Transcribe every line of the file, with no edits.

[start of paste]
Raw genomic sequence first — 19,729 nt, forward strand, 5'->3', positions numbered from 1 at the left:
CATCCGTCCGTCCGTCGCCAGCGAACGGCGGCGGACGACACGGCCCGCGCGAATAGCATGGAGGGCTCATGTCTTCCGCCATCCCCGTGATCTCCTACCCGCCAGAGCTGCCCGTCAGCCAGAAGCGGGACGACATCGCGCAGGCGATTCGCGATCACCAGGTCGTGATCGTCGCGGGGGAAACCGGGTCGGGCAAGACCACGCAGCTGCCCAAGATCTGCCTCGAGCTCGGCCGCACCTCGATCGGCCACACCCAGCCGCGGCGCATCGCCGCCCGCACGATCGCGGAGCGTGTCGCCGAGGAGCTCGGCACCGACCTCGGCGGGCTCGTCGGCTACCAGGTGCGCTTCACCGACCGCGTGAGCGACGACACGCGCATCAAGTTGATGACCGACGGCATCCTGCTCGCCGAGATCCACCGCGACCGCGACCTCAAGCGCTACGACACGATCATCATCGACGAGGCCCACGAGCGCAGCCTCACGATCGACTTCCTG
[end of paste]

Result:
Raw genomic sequence first — 19,729 nt, forward strand, 5'->3', positions numbered from 1 at the left:
CATCCGTCCGTCCGTCGCCAGCGAACGGCGGCGGACGACACGGCCCGCGCGAATAGCATGGAGGGCTCATGTCTTCCGCCATCCCCGTGATCTCCTACCCGCCAGAGCTGCCCGTCAGCCAGAAGCGGGACGACATCGCGCAGGCGATTCGCGATCACCAGGTCGTGATCGTCGCGGGGGAAACCGGGTCGGGCAAGACCACGCAGCTGCCCAAGATCTGCCTCGAGCTCGGCCGCACCTCGATCGGCCACACCCAGCCGCGGCGCATCGCCGCCCGCACGATCGCGGAGCGTGTCGCCGAGGAGCTCGGCACCGACCTCGGCGGGCTCGTCGGCTACCAGGTGCGCTTCACCGACCGCGTGAGCGACGACACGCGCATCAAGTTGATGACCGACGGCATCCTGCTCGCCGAGATCCACCGCGACCGCGACCTCAAGCGCTACGACACGATCATCATCGACGAGGCCCACGAGCGCAGCCTCACGATCGACTTCCTG